My problems with the scrollsaw got me to thinking about some sort of router arrangement.  Have you been able to try freehand cutting for a wheel or pinion?  It seems to me that it would require at least as much dexterity as the scrollsaw!w to clockmaking

My ideas have now centered on using a Rotozip to do the cutting using it as a pin router with an overhead pin using a piece of drill rod as a guide pin.  I would make a template out of 1/4 inch hardboard by cutting out the gullet between two teeth.  The template would be centered at the center of the wheel and would then use some sort of indexing arrangement to rotate the pattern around the wheel, cutting one tooth at a time as I index around the wheel.  The spiral bit on the Rotozip would have a zero clearance where it comes through the table to reduce splintering of the wheel plywood.  The bits are 1/8 inch.  Seems to me that a 1/16 inch bit would break too easily.  I can't even keep 1/16 drill bits in one piece.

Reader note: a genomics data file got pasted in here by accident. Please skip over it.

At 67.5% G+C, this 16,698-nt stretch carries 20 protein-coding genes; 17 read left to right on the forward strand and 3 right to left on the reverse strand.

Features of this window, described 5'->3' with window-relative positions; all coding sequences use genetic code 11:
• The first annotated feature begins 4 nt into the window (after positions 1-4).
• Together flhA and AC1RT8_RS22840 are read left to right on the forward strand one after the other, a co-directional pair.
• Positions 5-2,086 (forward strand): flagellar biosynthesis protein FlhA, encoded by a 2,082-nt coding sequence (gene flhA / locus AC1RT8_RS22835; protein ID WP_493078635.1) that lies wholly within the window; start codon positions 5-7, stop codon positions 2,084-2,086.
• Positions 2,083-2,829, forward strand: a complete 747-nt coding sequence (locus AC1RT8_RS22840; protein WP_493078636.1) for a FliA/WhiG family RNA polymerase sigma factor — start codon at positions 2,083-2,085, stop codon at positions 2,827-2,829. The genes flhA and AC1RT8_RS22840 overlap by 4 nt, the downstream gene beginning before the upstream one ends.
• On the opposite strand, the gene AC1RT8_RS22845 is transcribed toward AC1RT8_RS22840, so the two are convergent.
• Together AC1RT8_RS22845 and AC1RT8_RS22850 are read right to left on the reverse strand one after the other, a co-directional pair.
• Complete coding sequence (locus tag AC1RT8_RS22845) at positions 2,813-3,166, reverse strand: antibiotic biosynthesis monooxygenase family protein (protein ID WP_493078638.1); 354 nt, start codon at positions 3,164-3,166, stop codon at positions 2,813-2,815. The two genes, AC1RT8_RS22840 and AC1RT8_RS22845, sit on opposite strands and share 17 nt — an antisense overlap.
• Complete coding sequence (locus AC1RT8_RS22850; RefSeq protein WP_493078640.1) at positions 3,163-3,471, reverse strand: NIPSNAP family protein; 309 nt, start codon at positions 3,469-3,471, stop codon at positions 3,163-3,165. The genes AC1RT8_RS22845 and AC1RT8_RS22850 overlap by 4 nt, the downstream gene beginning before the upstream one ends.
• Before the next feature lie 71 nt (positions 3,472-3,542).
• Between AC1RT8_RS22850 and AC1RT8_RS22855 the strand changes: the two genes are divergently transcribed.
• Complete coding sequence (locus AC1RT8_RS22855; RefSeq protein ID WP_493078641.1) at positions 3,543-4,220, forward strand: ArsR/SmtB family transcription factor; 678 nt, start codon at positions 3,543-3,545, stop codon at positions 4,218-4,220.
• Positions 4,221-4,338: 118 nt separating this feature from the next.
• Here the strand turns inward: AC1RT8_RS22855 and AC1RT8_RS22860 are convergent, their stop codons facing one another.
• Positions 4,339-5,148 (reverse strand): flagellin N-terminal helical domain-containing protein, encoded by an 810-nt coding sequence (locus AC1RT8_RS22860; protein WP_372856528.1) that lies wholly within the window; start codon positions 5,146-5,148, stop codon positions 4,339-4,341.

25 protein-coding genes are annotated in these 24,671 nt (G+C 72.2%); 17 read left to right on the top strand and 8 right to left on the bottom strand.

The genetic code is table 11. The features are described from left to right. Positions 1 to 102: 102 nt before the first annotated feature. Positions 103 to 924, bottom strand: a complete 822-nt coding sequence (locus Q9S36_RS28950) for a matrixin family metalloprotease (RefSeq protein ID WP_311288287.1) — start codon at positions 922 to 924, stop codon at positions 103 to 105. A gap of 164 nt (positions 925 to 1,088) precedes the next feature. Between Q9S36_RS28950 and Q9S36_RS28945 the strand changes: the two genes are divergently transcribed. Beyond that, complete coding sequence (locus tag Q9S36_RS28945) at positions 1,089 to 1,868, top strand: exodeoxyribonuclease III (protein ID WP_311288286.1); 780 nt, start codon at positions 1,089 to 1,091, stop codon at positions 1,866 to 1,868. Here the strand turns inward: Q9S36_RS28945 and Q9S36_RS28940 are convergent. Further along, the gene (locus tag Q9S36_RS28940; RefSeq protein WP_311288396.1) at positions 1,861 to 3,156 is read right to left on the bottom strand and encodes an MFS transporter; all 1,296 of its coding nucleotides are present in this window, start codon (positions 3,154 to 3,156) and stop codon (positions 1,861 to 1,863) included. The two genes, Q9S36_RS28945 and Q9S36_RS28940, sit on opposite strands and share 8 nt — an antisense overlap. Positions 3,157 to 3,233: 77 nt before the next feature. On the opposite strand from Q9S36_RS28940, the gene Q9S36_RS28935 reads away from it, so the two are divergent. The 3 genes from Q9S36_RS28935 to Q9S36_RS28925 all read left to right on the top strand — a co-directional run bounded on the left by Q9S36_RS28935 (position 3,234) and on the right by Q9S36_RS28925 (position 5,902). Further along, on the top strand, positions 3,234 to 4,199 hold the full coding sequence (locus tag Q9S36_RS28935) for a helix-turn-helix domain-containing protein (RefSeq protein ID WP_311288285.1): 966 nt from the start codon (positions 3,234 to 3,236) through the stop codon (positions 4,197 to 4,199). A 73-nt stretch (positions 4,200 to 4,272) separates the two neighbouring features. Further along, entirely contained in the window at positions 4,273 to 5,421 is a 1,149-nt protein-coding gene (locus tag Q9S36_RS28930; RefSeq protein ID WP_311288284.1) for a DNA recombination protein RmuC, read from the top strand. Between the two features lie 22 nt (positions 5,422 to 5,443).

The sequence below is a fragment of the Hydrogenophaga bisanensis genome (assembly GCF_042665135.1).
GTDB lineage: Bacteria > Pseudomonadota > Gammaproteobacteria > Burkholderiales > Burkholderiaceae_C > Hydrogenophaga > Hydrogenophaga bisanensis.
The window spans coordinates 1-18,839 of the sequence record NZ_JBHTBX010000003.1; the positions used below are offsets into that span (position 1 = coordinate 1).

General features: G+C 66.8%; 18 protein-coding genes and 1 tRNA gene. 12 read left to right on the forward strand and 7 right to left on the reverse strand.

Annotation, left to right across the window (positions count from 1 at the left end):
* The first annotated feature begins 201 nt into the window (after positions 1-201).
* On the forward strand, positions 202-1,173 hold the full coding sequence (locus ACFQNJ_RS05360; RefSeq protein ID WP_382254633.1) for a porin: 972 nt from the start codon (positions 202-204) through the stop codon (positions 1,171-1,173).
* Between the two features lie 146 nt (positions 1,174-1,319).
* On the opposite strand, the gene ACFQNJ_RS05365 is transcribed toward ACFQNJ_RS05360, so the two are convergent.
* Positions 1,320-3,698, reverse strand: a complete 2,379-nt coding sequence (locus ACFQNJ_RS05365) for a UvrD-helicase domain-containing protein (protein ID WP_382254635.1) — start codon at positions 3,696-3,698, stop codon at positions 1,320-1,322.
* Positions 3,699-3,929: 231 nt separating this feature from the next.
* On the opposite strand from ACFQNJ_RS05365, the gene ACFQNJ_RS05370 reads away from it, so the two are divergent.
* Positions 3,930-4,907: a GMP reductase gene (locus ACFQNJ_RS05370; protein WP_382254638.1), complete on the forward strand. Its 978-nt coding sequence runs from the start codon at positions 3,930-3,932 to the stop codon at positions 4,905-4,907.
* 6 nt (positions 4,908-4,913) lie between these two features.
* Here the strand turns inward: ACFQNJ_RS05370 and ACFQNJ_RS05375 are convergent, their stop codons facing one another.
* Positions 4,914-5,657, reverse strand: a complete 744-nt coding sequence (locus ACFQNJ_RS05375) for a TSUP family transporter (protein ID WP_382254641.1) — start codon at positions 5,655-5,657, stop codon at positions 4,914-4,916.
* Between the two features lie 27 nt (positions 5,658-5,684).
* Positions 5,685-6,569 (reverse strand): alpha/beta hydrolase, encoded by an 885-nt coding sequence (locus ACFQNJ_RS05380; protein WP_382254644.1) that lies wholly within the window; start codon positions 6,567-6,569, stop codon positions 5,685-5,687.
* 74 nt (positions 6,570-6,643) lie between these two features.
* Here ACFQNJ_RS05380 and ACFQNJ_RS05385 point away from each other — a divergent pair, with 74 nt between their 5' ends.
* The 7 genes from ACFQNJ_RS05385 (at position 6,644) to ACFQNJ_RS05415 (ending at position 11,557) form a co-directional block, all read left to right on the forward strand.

I think this idea would work.  I just need more time to implement it.

Mike S

Hi
This is my first post and I was wondering if you have put your ideas in to practice?
I was also looking at the possibilities of using a router to cut wheels and was also thinking along the lines of making a template say with one or two teeth.The obvious problem here is the method of indexing the template.while the method in the in one of the links provided works well it does require a template of the whole wheel.

Another thought would be using a CNC. router.I would see this as a possibility and an interesting project also.I found a good website on this while researching-
http://buildyourcnc.com/default.aspx

I would still very interested in any idea's with one or two tooth template and the indexing.

Cheers Mark

Offline bobledoux

  • Newbie
  • *
  • Posts: 42
Re: Cutting gears on a small router table
« Reply #9 on: October 26, 2009, 07:45:53 PM »
Read Clayton Boyer's ideas about cutting wheel teeth:

http://lisaboyer.com/Claytonsite/frequentquestions.htm

His approach is to remove the bulk of the material between the teeth.  He often uses a band saw for this function.  He then uses a sander to finish the teeth to the template line.  Looking at his products I can't fault this approach.

He told me he had his Simplicity clock running during a long Saturday of work.